A man I barely knew was killed in a place I knew so well. Though we were mere acquaintances not friends, I remember him perfectly: tall, pale skin, groomed mustache, jet-black hair and piercing blue eyes. I remember he was always sharply dressed in a freshly pressed shirt and I remember his eyes were so pale, they seemed transparent. We moved in the same social circles for years and passed by each other from time to time. When our eyes met there was a flash of recognition, a nod of a head, a hint of a courteous yet fake smile, and then we would go our separate ways. After I heard about his death on December 5, I read what his friends posted about him on Facebook. He was described over and over as kind and gentle. I realized years too late that what I had mistaken as prying intensity and aloofness had just been reservation and shyness.
He was at a cafe in an affluent neighborhood of Aleppo. La Rose was a stylish hangout where people would go to drink coffee, smoke arghileh and socialize from dusk until dawn on the sidewalk terrace overlooking the busy boulevard that cut through the western part of the city. It was a place to see and be seen. It was a place where nothing more harmful than social gossip was ever exchanged between people.
Now it is a place where unknown assailants brazenly stop their car in front of a regime checkpoint to shoot a group of men in a cafe. They opened fire, returned to their car, and drove away.
Samer Kayali was an architect, a husband, and a father. He was a private man who had quietly supported the opposition as his friends told me afterwards. He was sitting with his cousin Ala’ Kayali, Morocco’s honorary consul, and the well-known judge, Chief Justice of the Court of Appeals, Mahmoud al-Beibi, who had built a reputation in the last months for easing the release of detained protesters, reportedly reduced fines to token amounts, according to a prominent lawyer in Aleppo. The three men were killed and three others were wounded in the shooting.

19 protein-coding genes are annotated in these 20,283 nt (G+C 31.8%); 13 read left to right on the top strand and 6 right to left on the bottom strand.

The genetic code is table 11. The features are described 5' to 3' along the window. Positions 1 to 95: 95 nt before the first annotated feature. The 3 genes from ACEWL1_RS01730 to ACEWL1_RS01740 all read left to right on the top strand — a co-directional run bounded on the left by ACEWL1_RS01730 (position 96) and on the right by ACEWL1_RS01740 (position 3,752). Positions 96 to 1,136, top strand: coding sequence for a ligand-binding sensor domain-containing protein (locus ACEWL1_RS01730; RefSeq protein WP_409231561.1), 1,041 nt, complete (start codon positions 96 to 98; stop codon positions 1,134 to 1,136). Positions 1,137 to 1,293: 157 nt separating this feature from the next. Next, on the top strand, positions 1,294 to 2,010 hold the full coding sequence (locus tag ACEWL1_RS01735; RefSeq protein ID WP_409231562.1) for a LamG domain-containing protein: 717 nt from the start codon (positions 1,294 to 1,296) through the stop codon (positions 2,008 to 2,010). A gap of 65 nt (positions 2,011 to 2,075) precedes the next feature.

Samer is dead. Another number added to the thousands of dead. Yet another man who will be referred to in the future as one of the ones we lost in the dark years when Syrians senselessly killed each other in cold blood. In the years when Syrians stopped seeing each other.
How do you tell the story of a revolution? Through the stories of the people. These are our Syrian stories. The faces of our people — dead and alive, fighting and sacrificing — are the faces of Syria. Their defiant stories broke free from the “official,” suffocating narrative of Assad’s Syria. Their faces, in sharp focus, finally appear after years of a blurry existence. Before, our faces were nothing but masks that we wore out of terror. Before, our faces were reflective surfaces mirroring what was allowed and what was expected of us: silence. The leader’s face towered over us, his thugs listened in on us, and his brutality touched every Syrian who dared to question his dominating narrative.
This space will be a place to explore our stories in their triumph and their pain, in victories and loss, in history and memory. To listen to the voices and to see the faces of Syria after forty-two years of being silenced and erased. A symphony of voices that mourns what we have lost and imagines how we must rebuild our torn country. The stories remind us why we must never forget and why we must never stop seeing each other.
Once we stop seeing each other as Syrians, people get gunned down in cafes.
Samer is dead. These words pound in my head days after hearing the news. I wonder if he was sitting on the same chair I had sat on last summer. I wonder if he was looking out on the streets we walked on hundreds of times. I weep for this man I never knew and over the place I knew so well. I weep for his wife and his four young children. I weep because I wish, just once, I had smiled a more genuine smile and just once, I had said, Hello.
I wish I had seen him.